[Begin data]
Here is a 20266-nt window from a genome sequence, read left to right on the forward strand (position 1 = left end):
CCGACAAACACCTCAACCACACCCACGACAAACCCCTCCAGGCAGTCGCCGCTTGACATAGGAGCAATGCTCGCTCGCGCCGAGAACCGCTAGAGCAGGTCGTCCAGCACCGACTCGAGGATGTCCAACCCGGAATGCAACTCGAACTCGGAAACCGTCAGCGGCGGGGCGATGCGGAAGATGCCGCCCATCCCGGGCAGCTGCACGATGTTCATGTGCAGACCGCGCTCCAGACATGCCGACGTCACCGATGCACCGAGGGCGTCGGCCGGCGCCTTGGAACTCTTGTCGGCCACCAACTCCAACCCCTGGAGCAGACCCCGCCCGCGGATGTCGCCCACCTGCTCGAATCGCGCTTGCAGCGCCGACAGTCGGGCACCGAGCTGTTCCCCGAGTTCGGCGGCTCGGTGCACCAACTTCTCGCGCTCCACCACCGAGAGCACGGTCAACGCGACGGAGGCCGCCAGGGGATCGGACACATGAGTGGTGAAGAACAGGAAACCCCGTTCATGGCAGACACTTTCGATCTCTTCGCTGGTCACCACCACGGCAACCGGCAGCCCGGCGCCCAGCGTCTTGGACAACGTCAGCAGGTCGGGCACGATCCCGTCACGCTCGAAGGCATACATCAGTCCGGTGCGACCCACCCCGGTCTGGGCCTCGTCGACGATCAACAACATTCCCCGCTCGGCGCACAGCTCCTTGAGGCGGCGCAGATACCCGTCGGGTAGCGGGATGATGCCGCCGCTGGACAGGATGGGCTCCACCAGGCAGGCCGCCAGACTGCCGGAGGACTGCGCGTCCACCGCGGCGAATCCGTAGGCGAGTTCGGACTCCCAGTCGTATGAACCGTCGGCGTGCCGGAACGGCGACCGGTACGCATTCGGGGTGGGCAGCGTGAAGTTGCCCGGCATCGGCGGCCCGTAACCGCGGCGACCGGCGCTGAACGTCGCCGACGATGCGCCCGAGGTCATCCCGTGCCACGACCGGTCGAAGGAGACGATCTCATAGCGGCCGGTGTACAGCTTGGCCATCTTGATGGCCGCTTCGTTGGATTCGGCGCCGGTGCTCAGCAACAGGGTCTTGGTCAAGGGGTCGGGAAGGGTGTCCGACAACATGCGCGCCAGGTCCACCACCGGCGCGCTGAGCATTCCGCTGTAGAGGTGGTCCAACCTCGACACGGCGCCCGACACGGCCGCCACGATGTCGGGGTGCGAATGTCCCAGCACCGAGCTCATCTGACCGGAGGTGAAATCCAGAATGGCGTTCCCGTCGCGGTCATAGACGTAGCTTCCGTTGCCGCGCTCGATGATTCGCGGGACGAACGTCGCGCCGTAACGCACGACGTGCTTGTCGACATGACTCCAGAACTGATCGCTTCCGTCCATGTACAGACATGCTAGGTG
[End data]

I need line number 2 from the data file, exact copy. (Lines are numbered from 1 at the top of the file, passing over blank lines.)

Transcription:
CCGACAAACACCTCAACCACACCCACGACAAACCCCTCCAGGCAGTCGCCGCTTGACATAGGAGCAATGCTCGCTCGCGCCGAGAACCGCTAGAGCAGGTCGTCCAGCACCGACTCGAGGATGTCCAACCCGGAATGCAACTCGAACTCGGAAACCGTCAGCGGCGGGGCGATGCGGAAGATGCCGCCCATCCCGGGCAGCTGCACGATGTTCATGTGCAGACCGCGCTCCAGACATGCCGACGTCACCGATGCACCGAGGGCGTCGGCCGGCGCCTTGGAACTCTTGTCGGCCACCAACTCCAACCCCTGGAGCAGACCCCGCCCGCGGATGTCGCCCACCTGCTCGAATCGCGCTTGCAGCGCCGACAGTCGGGCACCGAGCTGTTCCCCGAGTTCGGCGGCTCGGTGCACCAACTTCTCGCGCTCCACCACCGAGAGCACGGTCAACGCGACGGAGGCCGCCAGGGGATCGGACACATGAGTGGTGAAGAACAGGAAACCCCGTTCATGGCAGACACTTTCGATCTCTTCGCTGGTCACCACCACGGCAACCGGCAGCCCGGCGCCCAGCGTCTTGGACAACGTCAGCAGGTCGGGCACGATCCCGTCACGCTCGAAGGCATACATCAGTCCGGTGCGACCCACCCCGGTCTGGGCCTCGTCGACGATCAACAACATTCCCCGCTCGGCGCACAGCTCCTTGAGGCGGCGCAGATACCCGTCGGGTAGCGGGATGATGCCGCCGCTGGACAGGATGGGCTCCACCAGGCAGGCCGCCAGACTGCCGGAGGACTGCGCGTCCACCGCGGCGAATCCGTAGGCGAGTTCGGACTCCCAGTCGTATGAACCGTCGGCGTGCCGGAACGGCGACCGGTACGCATTCGGGGTGGGCAGCGTGAAGTTGCCCGGCATCGGCGGCCCGTAACCGCGGCGACCGGCGCTGAACGTCGCCGACGATGCGCCCGAGGTCATCCCGTGCCACGACCGGTCGAAGGAGACGATCTCATAGCGGCCGGTGTACAGCTTGGCCATCTTGATGGCCGCTTCGTTGGATTCGGCGCCGGTGCTCAGCAACAGGGTCTTGGTCAAGGGGTCGGGAAGGGTGTCCGACAACATGCGCGCCAGGTCCACCACCGGCGCGCTGAGCATTCCGCTGTAGAGGTGGTCCAACCTCGACACGGCGCCCGACACGGCCGCCACGATGTCGGGGTGCGAATGTCCCAGCACCGAGCTCATCTGACCGGAGGTGAAATCCAGAATGGCGTTCCCGTCGCGGTCATAGACGTAGCTTCCGTTGCCGCGCTCGATGATTCGCGGGACGAACGTCGCGCCGTAACGCACGACGTGCTTGTCGACATGACTCCAGAACTGATCGCTTCCGTCCATGTACAGACATGCTAGGTG